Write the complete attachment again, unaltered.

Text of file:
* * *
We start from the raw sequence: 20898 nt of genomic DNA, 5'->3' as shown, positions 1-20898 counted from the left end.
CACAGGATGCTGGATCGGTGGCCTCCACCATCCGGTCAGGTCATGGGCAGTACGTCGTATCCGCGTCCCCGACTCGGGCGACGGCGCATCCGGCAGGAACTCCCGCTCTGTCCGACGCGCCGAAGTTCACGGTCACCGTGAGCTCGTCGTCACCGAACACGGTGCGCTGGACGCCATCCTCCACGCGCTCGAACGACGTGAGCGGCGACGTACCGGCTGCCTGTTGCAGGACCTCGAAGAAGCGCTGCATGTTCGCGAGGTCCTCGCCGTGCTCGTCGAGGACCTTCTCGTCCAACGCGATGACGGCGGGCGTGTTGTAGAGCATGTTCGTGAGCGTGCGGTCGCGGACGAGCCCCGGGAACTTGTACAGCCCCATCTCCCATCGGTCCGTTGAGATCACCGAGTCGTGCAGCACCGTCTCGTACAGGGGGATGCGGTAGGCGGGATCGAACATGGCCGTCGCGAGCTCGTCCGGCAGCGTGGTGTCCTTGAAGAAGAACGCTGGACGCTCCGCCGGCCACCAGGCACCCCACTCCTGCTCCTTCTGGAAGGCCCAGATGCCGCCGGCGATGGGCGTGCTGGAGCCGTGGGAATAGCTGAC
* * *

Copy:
We start from the raw sequence: 20898 nt of genomic DNA, 5'->3' as shown, positions 1-20898 counted from the left end.
CACAGGATGCTGGATCGGTGGCCTCCACCATCCGGTCAGGTCATGGGCAGTACGTCGTATCCGCGTCCCCGACTCGGGCGACGGCGCATCCGGCAGGAACTCCCGCTCTGTCCGACGCGCCGAAGTTCACGGTCACCGTGAGCTCGTCGTCACCGAACACGGTGCGCTGGACGCCATCCTCCACGCGCTCGAACGACGTGAGCGGCGACGTACCGGCTGCCTGTTGCAGGACCTCGAAGAAGCGCTGCATGTTCGCGAGGTCCTCGCCGTGCTCGTCGAGGACCTTCTCGTCCAACGCGATGACGGCGGGCGTGTTGTAGAGCATGTTCGTGAGCGTGCGGTCGCGGACGAGCCCCGGGAACTTGTACAGCCCCATCTCCCATCGGTCCGTTGAGATCACCGAGTCGTGCAGCACCGTCTCGTACAGGGGGATGCGGTAGGCGGGATCGAACATGGCCGTCGCGAGCTCGTCCGGCAGCGTGGTGTCCTTGAAGAAGAACGCTGGACGCTCCGCCGGCCACCAGGCACCCCACTCCTGCTCCTTCTGGAAGGCCCAGATGCCGCCGGCGATGGGCGTGCTGGAGCCGTGGGAATAGCTGAC